If you look at the use case of using music as background noise to enhance the activity at hand, then music cannot be at the foreground of the listener’s attention. That is not the function it is serving. However, when the casual listener is using music to regulate emotion then that is another story. The piece of music is absolutely essential to that moment. As is when the listener is appreciating music as they’re analyzing it and making decisions about what they hear.
Perhaps one way for the casual listener to be more in-tune with what they are listening to as they do other activities is through cultivating playlists? Perhaps they would be more invested into what they play when they create a playlist themselves. But that is just an assumption.
Refe Tuma | Writer and occasional music blogger: I wrote an article asking this question back in 2010. I didn’t have a clear answer then. Now, I think the answer is that it really doesn’t need to. Music is powerful, whether in the foreground or the back.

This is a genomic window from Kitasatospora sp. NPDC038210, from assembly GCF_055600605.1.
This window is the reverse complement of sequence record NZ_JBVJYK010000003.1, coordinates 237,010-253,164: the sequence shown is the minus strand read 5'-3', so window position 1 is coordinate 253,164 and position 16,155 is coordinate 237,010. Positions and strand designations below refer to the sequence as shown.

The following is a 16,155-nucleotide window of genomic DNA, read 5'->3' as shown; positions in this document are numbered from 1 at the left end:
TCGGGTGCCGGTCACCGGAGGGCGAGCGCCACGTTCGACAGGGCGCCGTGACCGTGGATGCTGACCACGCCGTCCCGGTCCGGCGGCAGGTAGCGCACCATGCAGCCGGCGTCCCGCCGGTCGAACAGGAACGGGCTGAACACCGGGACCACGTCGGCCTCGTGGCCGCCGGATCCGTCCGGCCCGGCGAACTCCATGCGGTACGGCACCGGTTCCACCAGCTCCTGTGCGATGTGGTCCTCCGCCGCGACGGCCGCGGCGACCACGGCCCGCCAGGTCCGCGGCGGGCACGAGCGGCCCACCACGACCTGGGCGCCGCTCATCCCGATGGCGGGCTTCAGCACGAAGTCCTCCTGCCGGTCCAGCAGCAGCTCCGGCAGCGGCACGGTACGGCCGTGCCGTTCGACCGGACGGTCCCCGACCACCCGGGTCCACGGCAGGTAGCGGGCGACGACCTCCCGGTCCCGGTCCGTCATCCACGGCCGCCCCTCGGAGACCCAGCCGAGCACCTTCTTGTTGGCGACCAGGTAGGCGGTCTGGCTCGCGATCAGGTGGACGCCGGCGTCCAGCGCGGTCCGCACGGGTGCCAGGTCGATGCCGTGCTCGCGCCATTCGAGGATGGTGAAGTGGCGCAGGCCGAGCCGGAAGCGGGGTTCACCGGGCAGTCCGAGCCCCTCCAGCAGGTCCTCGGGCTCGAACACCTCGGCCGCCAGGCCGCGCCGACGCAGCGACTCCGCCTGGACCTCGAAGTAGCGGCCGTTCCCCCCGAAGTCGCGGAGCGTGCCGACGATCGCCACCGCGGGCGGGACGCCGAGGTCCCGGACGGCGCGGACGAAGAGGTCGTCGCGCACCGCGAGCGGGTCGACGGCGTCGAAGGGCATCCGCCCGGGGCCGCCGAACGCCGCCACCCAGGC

Sometimes I want to dissect the smallest details of an arrangement, other times I just want Eye of the Tiger to play from the loudspeakers when I walk into the office. In either case, my life experience is improved because of music.
If your business depends on having a listener’s primary attention, then sure, it’s in your interests to convert as many casual listeners into active listeners as possible. More demand equals better sales, higher prices, and more revenue. But as an art from? Music should be enjoyed in whatever way the listener wants.
sidewinder.fm: How do you believe the paradox of choice in music culture is playing out? Is there really too much music and listeners are overwhelmed? Have shrinking shelves and stations lessened the burden?
Wesley Verhoeve: I'm not sure why this question is all that relevant to our business, because no customer is asking themselves that question. So why should we? It’s pointless. Yes, there is way more choice now, of course, but who is to say there is too much music? Are listeners overwhelmed?
I don't feel overwhelmed myself and I never really hear people say: "I just had to stop listening to all of my music, because I couldn't make up my mind as far as which music I wanted to listen to." It's our job to reach the customer, and currently that means cutting through way more noise than we used to have to cut through in the past.